Auckland’s Earthquake Hell: My Story

At 9.09pm last night the lives of thousands of my fellow Aucklanders changed forever.

For a few moments we felt a sense of horror as the ground shook and threatened to open up beneath us, and as our crockery rattled slightly. We all endured these hellish moments in our own way. Some of us clung to our loved ones, while others found consolation in prayer.

Mercifully the quake was short. But although the shaking may now have stopped, the days ahead promise to be grim and unrelenting.

We have seen with Christchurch and its people how devastating an earthquake can be, both physically and emotionally, and how overwhelming the task of cleaning up can quickly become. That is what we now have to face.

While I have yet to hear any reports of damage from the quake, it must be remembered that we are still in the early days of this disaster. So people will be focused more on pulling themselves from the wreckage of their homes, than on reporting the damage suffered.

Thankfully it seems that the power supply and other essential amenities have not failed, at least in my area. All the same, I have taken the precaution of not flushing my toilet or drinking water from the tap until Civil Defence gives the all clear.

When something dreadful like this happens it can help to bring communities together. Just after the big shake I rushed to my neighbour’s house to make sure they were all okay. “Earthquake?” they said, “what earthquake?”

That’s stoicism for you.

I can’t speak too highly of the people in my local community. I’ve hunkered down, knowing I need to stay off the roads in case they’re damaged, and because it’s important that the emergency services vehicles are unimpeded. But others in my neighbourhood are refusing to buckle. The guy across the road still got up this morning and went to work, the same as always, while the neighbour two houses over thumbed his nose at the forces of nature by mowing his lawn. They refuse to let this beat them.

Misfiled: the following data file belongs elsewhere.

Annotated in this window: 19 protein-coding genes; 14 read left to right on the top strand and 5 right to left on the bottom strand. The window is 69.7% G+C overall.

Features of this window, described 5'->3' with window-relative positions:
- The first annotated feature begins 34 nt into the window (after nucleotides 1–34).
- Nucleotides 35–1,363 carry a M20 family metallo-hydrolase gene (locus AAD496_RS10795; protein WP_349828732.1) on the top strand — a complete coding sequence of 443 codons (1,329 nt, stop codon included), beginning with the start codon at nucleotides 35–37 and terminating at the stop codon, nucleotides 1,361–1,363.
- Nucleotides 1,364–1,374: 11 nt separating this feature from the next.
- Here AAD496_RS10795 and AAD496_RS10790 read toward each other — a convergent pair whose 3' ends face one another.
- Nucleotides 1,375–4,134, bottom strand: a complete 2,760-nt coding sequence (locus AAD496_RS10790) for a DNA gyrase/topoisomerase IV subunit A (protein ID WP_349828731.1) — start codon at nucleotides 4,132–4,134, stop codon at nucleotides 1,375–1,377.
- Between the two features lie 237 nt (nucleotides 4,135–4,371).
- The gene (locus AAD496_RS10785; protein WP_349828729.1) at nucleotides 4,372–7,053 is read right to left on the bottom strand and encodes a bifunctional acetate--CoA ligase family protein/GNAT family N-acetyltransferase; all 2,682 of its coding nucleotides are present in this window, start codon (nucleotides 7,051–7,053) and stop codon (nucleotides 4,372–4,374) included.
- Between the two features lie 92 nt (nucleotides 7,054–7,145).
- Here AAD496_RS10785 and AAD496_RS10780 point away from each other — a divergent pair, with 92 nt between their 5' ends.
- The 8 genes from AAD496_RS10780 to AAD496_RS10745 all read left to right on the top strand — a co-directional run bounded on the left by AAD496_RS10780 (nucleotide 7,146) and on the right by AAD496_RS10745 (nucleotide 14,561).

The courage of these people is inspiring, but I’m less impressed by the official reaction to the catastrophe. There’s been no sign of anyone checking in on our street, and I’ve heard absolutely nothing from Civil Defence. I suppose it’s possible that their infrastructure was devastated by the quake, but surely they had a backup system ready to be deployed. What the heck are they doing?

I’ve a good mind to phone them to ask what the hell is going on, but I know how fragile the telecommunications system must be, so I’m staying off it. Well not completely, because I have posted this on my blogsite, but I feel terribly guilty about doing so. Could my selfish desire to send a message overload the phone system and lead to the death of some poor baby in Otahuhu?

Right now I feel desperately cut off. I tried talking to my neighbours about the situation, but they’re all so shaken up that they’re in complete denial, so I figure it’s best I just give them the space they need to deal with their trauma. When they’re ready to talk I’ll be here for them.

I’ve got enough bottled water to last a week, but after that I may have to risk tap-water. I hope any day to see people from the outside world down our street, whether it be the army or emergency services, and when they come I hope to get more information about what’s going on. With luck they will bring food and water.

I also have to accept the possibility that nobody will come. What if the quake destroyed everything? What if all we have left is a shattered remnant struggling to survive amidst rubble and the piled-up bodies of the dead? It looks like my community got off lightly damage-wise, but that could end up being a curse rather than a blessing. Will this relatively-unscathed suburb be invaded by a mob of feral and hungry people desperate for food and shelter, determined to do anything to survive?

A society where resources are scarce, where many are homeless and hungry, and where civil authority has broken down, must inevitably descend into violence. But I’m a survivor, and nobody’s going to take me down without a fight.

I don’t have a gun, but I’ve knives aplenty. So the next person who knocks on my front door is going to get a stainless steel surprise.